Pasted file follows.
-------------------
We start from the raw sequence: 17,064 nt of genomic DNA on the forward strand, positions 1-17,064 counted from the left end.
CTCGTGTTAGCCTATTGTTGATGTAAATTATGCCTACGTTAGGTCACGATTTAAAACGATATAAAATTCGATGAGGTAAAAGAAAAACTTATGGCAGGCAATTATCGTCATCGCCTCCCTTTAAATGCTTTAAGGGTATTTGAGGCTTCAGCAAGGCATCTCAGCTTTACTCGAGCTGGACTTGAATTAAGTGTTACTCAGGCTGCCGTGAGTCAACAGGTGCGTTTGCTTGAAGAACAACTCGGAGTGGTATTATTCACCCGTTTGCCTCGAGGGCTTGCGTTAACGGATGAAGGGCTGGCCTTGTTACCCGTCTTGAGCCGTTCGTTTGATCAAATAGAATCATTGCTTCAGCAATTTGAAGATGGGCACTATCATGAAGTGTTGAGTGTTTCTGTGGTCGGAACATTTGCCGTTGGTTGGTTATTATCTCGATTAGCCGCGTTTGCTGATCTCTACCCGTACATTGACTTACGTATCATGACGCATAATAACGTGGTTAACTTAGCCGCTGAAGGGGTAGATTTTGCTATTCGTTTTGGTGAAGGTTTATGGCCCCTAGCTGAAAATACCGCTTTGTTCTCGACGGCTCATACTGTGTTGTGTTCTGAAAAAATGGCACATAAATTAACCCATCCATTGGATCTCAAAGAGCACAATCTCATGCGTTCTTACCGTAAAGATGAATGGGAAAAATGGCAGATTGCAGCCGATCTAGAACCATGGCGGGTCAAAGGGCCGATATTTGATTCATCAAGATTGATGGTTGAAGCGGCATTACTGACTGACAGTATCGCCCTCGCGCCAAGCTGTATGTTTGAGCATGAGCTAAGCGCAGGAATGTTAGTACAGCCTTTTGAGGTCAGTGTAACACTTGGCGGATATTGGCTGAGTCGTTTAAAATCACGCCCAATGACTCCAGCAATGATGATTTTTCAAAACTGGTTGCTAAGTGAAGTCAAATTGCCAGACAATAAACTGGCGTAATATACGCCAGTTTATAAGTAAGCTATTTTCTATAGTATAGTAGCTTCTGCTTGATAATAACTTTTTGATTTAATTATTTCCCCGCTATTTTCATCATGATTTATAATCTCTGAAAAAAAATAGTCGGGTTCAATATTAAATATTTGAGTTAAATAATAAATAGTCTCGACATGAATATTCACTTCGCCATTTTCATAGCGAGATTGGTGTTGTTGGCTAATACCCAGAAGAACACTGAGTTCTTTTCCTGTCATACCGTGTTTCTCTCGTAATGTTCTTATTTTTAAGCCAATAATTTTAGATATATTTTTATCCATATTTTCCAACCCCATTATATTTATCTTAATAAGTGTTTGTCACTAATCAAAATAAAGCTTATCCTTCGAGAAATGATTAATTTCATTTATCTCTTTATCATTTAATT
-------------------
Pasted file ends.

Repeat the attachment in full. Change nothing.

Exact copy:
We start from the raw sequence: 17,064 nt of genomic DNA on the forward strand, positions 1-17,064 counted from the left end.
CTCGTGTTAGCCTATTGTTGATGTAAATTATGCCTACGTTAGGTCACGATTTAAAACGATATAAAATTCGATGAGGTAAAAGAAAAACTTATGGCAGGCAATTATCGTCATCGCCTCCCTTTAAATGCTTTAAGGGTATTTGAGGCTTCAGCAAGGCATCTCAGCTTTACTCGAGCTGGACTTGAATTAAGTGTTACTCAGGCTGCCGTGAGTCAACAGGTGCGTTTGCTTGAAGAACAACTCGGAGTGGTATTATTCACCCGTTTGCCTCGAGGGCTTGCGTTAACGGATGAAGGGCTGGCCTTGTTACCCGTCTTGAGCCGTTCGTTTGATCAAATAGAATCATTGCTTCAGCAATTTGAAGATGGGCACTATCATGAAGTGTTGAGTGTTTCTGTGGTCGGAACATTTGCCGTTGGTTGGTTATTATCTCGATTAGCCGCGTTTGCTGATCTCTACCCGTACATTGACTTACGTATCATGACGCATAATAACGTGGTTAACTTAGCCGCTGAAGGGGTAGATTTTGCTATTCGTTTTGGTGAAGGTTTATGGCCCCTAGCTGAAAATACCGCTTTGTTCTCGACGGCTCATACTGTGTTGTGTTCTGAAAAAATGGCACATAAATTAACCCATCCATTGGATCTCAAAGAGCACAATCTCATGCGTTCTTACCGTAAAGATGAATGGGAAAAATGGCAGATTGCAGCCGATCTAGAACCATGGCGGGTCAAAGGGCCGATATTTGATTCATCAAGATTGATGGTTGAAGCGGCATTACTGACTGACAGTATCGCCCTCGCGCCAAGCTGTATGTTTGAGCATGAGCTAAGCGCAGGAATGTTAGTACAGCCTTTTGAGGTCAGTGTAACACTTGGCGGATATTGGCTGAGTCGTTTAAAATCACGCCCAATGACTCCAGCAATGATGATTTTTCAAAACTGGTTGCTAAGTGAAGTCAAATTGCCAGACAATAAACTGGCGTAATATACGCCAGTTTATAAGTAAGCTATTTTCTATAGTATAGTAGCTTCTGCTTGATAATAACTTTTTGATTTAATTATTTCCCCGCTATTTTCATCATGATTTATAATCTCTGAAAAAAAATAGTCGGGTTCAATATTAAATATTTGAGTTAAATAATAAATAGTCTCGACATGAATATTCACTTCGCCATTTTCATAGCGAGATTGGTGTTGTTGGCTAATACCCAGAAGAACACTGAGTTCTTTTCCTGTCATACCGTGTTTCTCTCGTAATGTTCTTATTTTTAAGCCAATAATTTTAGATATATTTTTATCCATATTTTCCAACCCCATTATATTTATCTTAATAAGTGTTTGTCACTAATCAAAATAAAGCTTATCCTTCGAGAAATGATTAATTTCATTTATCTCTTTATCATTTAATT